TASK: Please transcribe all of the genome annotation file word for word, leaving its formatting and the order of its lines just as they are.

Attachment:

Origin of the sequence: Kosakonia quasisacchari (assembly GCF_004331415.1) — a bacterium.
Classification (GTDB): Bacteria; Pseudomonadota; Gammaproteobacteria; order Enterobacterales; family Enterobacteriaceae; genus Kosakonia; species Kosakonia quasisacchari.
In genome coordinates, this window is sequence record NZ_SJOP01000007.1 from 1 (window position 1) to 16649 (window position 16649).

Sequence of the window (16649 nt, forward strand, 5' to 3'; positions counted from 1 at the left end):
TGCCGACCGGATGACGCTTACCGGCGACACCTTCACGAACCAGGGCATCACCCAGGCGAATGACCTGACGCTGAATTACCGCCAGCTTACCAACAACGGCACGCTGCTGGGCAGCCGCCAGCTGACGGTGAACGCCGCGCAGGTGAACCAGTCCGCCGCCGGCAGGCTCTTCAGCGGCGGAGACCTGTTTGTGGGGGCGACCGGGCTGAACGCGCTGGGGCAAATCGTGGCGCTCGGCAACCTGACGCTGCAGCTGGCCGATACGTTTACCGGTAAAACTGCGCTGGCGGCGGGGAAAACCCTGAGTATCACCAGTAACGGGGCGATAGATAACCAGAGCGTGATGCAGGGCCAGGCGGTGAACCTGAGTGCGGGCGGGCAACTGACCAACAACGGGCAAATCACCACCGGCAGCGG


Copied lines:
Origin of the sequence: Kosakonia quasisacchari (assembly GCF_004331415.1) — a bacterium.
Classification (GTDB): Bacteria; Pseudomonadota; Gammaproteobacteria; order Enterobacterales; family Enterobacteriaceae; genus Kosakonia; species Kosakonia quasisacchari.
In genome coordinates, this window is sequence record NZ_SJOP01000007.1 from 1 (window position 1) to 16649 (window position 16649).

Sequence of the window (16649 nt, forward strand, 5' to 3'; positions counted from 1 at the left end):
TGCCGACCGGATGACGCTTACCGGCGACACCTTCACGAACCAGGGCATCACCCAGGCGAATGACCTGACGCTGAATTACCGCCAGCTTACCAACAACGGCACGCTGCTGGGCAGCCGCCAGCTGACGGTGAACGCCGCGCAGGTGAACCAGTCCGCCGCCGGCAGGCTCTTCAGCGGCGGAGACCTGTTTGTGGGGGCGACCGGGCTGAACGCGCTGGGGCAAATCGTGGCGCTCGGCAACCTGACGCTGCAGCTGGCCGATACGTTTACCGGTAAAACTGCGCTGGCGGCGGGGAAAACCCTGAGTATCACCAGTAACGGGGCGATAGATAACCAGAGCGTGATGCAGGGCCAGGCGGTGAACCTGAGTGCGGGCGGGCAACTGACCAACAACGGGCAAATCACCACCGGCAGCGG